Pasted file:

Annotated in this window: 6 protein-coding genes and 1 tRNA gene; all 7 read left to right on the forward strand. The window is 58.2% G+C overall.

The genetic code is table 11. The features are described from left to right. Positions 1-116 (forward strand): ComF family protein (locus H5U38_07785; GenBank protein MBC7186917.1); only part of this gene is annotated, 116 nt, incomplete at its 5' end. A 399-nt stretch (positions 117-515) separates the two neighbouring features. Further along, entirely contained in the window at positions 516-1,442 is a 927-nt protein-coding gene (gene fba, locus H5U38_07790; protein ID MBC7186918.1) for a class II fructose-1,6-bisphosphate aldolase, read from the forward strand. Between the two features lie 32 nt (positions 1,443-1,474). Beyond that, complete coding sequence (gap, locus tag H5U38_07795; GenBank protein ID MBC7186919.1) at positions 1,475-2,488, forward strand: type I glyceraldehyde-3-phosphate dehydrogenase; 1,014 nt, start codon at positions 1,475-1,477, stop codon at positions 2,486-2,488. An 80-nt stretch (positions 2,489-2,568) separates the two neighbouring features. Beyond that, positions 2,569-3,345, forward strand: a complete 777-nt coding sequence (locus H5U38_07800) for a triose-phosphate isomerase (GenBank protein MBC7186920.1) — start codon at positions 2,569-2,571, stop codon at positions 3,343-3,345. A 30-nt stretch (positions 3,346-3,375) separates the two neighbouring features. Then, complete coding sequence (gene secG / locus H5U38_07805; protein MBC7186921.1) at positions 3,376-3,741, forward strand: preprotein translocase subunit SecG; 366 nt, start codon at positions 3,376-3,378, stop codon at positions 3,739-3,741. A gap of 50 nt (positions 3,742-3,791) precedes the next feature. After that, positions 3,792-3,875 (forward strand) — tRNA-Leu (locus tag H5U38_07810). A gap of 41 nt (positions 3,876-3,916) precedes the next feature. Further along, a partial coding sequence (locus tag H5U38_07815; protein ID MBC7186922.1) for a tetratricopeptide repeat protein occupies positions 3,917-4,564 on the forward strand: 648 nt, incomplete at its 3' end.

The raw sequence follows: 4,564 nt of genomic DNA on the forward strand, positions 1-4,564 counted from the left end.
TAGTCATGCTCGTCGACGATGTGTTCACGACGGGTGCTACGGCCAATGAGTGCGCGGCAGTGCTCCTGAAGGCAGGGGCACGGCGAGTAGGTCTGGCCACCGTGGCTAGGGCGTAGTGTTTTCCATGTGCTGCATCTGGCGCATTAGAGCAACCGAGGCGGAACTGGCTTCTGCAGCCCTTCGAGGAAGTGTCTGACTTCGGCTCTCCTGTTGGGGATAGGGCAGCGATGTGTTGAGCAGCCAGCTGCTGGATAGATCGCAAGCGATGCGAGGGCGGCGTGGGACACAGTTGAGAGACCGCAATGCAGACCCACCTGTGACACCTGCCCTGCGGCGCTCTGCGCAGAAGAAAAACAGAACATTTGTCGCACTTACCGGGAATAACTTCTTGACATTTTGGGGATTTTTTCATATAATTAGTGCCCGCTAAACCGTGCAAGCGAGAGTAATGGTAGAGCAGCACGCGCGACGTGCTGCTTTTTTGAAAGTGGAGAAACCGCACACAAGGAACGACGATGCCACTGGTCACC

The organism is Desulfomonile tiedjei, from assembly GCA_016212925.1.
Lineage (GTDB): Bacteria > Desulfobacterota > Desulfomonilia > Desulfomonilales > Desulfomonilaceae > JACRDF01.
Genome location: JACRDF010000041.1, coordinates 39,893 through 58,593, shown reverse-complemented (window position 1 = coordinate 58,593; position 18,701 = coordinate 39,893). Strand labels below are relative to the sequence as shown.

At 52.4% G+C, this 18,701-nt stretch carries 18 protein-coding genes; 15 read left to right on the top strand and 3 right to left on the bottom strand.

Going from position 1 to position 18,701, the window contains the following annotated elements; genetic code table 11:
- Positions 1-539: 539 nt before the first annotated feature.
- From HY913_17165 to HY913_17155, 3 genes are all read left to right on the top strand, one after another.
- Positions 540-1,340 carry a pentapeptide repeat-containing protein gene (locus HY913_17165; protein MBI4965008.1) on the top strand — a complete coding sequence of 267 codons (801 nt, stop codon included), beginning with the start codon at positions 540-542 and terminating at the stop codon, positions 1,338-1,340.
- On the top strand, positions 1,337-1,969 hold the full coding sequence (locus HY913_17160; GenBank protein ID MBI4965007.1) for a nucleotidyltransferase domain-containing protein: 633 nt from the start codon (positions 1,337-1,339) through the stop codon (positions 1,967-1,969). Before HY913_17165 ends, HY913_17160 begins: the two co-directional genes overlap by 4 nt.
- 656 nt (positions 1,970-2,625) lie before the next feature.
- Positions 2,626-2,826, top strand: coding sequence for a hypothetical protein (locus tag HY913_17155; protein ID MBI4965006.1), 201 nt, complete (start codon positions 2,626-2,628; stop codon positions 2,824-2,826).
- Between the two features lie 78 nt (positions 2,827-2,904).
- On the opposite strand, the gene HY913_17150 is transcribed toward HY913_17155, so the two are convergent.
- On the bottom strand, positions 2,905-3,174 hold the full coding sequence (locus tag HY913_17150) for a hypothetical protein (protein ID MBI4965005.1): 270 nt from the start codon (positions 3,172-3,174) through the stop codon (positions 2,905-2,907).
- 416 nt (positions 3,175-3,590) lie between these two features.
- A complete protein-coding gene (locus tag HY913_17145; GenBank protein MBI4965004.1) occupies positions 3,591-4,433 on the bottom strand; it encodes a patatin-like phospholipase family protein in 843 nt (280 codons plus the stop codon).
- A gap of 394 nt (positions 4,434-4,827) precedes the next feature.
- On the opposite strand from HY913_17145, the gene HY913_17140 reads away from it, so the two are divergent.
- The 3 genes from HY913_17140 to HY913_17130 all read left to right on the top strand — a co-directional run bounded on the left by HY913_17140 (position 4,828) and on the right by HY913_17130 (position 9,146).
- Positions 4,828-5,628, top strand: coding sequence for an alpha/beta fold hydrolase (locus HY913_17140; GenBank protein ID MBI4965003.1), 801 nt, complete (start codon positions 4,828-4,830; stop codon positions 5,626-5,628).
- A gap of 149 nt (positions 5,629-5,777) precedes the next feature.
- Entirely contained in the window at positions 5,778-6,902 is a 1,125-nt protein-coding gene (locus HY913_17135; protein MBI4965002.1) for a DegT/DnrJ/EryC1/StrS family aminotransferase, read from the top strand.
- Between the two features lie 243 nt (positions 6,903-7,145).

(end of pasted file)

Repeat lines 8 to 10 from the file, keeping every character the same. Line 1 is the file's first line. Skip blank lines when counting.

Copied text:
At 52.4% G+C, this 18,701-nt stretch carries 18 protein-coding genes; 15 read left to right on the top strand and 3 right to left on the bottom strand.

Going from position 1 to position 18,701, the window contains the following annotated elements; genetic code table 11:
- Positions 1-539: 539 nt before the first annotated feature.